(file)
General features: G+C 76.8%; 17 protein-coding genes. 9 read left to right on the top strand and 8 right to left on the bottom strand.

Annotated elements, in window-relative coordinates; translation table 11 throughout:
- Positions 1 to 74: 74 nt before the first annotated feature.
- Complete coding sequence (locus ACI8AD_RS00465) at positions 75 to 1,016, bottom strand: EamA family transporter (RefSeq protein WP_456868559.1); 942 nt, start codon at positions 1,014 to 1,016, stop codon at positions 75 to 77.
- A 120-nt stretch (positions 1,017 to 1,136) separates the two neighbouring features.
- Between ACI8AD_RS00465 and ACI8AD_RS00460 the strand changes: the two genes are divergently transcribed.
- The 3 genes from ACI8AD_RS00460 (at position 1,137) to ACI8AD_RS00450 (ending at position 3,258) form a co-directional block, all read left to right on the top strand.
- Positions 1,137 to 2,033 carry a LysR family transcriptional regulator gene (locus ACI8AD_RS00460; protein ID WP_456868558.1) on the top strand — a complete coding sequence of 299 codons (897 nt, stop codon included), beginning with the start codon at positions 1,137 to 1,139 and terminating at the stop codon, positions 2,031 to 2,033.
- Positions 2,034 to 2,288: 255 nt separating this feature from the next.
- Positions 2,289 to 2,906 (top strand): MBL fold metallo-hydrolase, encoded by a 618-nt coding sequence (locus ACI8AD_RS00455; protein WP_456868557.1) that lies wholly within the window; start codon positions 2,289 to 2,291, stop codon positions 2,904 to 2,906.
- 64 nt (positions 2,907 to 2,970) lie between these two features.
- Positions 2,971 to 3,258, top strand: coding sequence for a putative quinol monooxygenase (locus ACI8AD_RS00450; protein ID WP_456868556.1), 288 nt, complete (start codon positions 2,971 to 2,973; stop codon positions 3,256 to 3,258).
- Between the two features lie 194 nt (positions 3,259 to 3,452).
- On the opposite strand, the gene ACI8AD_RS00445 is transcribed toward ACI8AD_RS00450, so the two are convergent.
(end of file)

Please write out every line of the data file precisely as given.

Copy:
General features: G+C 76.8%; 17 protein-coding genes. 9 read left to right on the top strand and 8 right to left on the bottom strand.

Annotated elements, in window-relative coordinates; translation table 11 throughout:
- Positions 1 to 74: 74 nt before the first annotated feature.
- Complete coding sequence (locus ACI8AD_RS00465) at positions 75 to 1,016, bottom strand: EamA family transporter (RefSeq protein WP_456868559.1); 942 nt, start codon at positions 1,014 to 1,016, stop codon at positions 75 to 77.
- A 120-nt stretch (positions 1,017 to 1,136) separates the two neighbouring features.
- Between ACI8AD_RS00465 and ACI8AD_RS00460 the strand changes: the two genes are divergently transcribed.
- The 3 genes from ACI8AD_RS00460 (at position 1,137) to ACI8AD_RS00450 (ending at position 3,258) form a co-directional block, all read left to right on the top strand.
- Positions 1,137 to 2,033 carry a LysR family transcriptional regulator gene (locus ACI8AD_RS00460; protein ID WP_456868558.1) on the top strand — a complete coding sequence of 299 codons (897 nt, stop codon included), beginning with the start codon at positions 1,137 to 1,139 and terminating at the stop codon, positions 2,031 to 2,033.
- Positions 2,034 to 2,288: 255 nt separating this feature from the next.
- Positions 2,289 to 2,906 (top strand): MBL fold metallo-hydrolase, encoded by a 618-nt coding sequence (locus ACI8AD_RS00455; protein WP_456868557.1) that lies wholly within the window; start codon positions 2,289 to 2,291, stop codon positions 2,904 to 2,906.
- 64 nt (positions 2,907 to 2,970) lie between these two features.
- Positions 2,971 to 3,258, top strand: coding sequence for a putative quinol monooxygenase (locus ACI8AD_RS00450; protein ID WP_456868556.1), 288 nt, complete (start codon positions 2,971 to 2,973; stop codon positions 3,256 to 3,258).
- Between the two features lie 194 nt (positions 3,259 to 3,452).
- On the opposite strand, the gene ACI8AD_RS00445 is transcribed toward ACI8AD_RS00450, so the two are convergent.